Interesting results when things go haywire.
On the left is the original on the right is what happened when the computers color map was corrupted. I prefer the right image, a bit more artistic.
The image on the right is the correct result of a mosaicing program I wrote. The other images were the initial results, bugs of course, but they do look more interesting.
If you look closely you may be able to identify this image as the distal part of the femur bone (near the knee).
Unlike digital photographs where we assume pixel sizes are the same in both directions, in medical images if you don't take into account the physical sizes of pixels/voxels you end up with images like the one on the left (the one on the right does take pixel sizes into account).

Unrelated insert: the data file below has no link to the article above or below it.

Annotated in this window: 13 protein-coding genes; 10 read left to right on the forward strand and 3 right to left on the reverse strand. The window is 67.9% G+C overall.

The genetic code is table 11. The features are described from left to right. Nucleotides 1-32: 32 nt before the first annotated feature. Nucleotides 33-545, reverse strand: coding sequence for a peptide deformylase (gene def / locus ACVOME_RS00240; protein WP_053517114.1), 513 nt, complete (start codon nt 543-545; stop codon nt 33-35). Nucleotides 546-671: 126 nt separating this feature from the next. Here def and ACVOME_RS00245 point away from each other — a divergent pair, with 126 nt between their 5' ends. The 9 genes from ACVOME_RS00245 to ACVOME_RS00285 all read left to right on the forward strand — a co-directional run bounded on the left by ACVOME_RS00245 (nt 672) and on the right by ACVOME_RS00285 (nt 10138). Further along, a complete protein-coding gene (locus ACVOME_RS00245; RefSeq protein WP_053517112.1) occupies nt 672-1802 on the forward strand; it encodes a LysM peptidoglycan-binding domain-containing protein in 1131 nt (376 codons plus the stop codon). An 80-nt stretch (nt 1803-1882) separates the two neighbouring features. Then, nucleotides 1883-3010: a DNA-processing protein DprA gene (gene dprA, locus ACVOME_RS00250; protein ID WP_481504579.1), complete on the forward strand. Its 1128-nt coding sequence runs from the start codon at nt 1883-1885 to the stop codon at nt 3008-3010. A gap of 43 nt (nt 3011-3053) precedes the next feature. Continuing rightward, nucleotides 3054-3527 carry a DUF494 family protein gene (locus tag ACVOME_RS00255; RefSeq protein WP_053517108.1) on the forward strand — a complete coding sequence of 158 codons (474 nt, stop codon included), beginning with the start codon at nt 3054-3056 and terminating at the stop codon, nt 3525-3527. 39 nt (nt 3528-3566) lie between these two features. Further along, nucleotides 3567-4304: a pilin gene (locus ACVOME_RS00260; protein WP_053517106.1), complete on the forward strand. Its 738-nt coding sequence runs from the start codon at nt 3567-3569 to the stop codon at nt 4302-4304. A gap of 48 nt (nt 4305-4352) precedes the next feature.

3D printing technology circa 2013 (Stratasys Objet500 Connex): on the left is the finished spine model, on the right is a failed print. It seems that this machine is not a closed loop system, or at least the sensors did not work in this case: it continued printing even though the depositing mechanism had blocked nozzles. There's still a way to go till these systems provide the reliability of current day laser printers (report a material jam which you easily clean and printing resumes).